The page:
Euphorbia sp ?
Senecio sp ?
I took a walk around Boitumelo's community farm in Khayelitsha and found a number of native dune stabilizing plants, many of them actually edibles, as I learned last year from Loubie Rusch, who is farming indigenous vegetables in
Khayelitsha on another project. The small plants show that seed is in the soil and germinating on its own, and if left undisturbed the bushes would grow and more indigenous seed would germinate. Exciting for permaculturists who hang on the side of conservation were two native legume varieties.
The one had a compact bush shape, grayish leaves and very pretty blue flowers that look a little like clover and the other had long trailing stems. The trailing stemmed variety seems to be a very important dune stabilizer as well as a nitirifier, I've seen a very similar plant with thin trailing stems 3 meters long coming off the mother clump at Haakgat on the west coast.
Once more plant cover is established in this harsh, sandy context, this should shift the whole ecosystem of the
site and change its hydrology. Dune plants are water harvesters, like the nets people hang to catch sea mist, they do it with their tiny leaves on multi-branched structures. These dune plants are a huge asset to the site, especially as it is so large and areas may need to be ignored for a while or put in permaculture design zone 5.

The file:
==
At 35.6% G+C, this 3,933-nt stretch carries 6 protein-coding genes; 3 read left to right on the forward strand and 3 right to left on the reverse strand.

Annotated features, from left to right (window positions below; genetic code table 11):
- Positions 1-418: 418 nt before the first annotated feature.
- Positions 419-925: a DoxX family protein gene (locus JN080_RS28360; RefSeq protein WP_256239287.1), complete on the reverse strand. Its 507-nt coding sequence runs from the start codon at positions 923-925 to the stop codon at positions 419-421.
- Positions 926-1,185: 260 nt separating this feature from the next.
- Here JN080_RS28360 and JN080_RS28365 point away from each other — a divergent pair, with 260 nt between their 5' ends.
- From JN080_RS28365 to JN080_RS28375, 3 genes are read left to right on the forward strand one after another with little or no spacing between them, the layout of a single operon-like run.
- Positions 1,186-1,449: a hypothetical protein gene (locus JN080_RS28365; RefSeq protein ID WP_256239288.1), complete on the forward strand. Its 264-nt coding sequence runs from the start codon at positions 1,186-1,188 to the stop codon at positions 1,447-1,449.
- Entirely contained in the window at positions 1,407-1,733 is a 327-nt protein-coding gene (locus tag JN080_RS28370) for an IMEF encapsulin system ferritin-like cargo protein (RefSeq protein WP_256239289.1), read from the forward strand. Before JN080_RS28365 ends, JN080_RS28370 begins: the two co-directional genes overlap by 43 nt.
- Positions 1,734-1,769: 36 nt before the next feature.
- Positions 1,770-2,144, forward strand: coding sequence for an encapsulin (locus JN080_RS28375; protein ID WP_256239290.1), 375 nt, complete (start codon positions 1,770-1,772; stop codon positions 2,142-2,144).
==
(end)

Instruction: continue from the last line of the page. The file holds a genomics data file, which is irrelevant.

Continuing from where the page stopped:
Please let me know if you have any questions, comments or stories to share on gardening, permaculture, regenerative agriculture, food forests, natural gardening, do nothing gardening, observations about pests and diseases, foraging, dealing with and using weeds constructively, composting and going offgrid.
Nov 25, 20 12:20 AM
A 60 year old, unemployed RN with a B.Animal Sciences and a long history of art in 'construction yoga' formatting, I am attempting to reinvent myself with
Nov 24, 20 05:07 AM
the green idiom regenerative gardening blog
Nov 24, 20 04:46 AM
Regenerative and organic are not the same thing.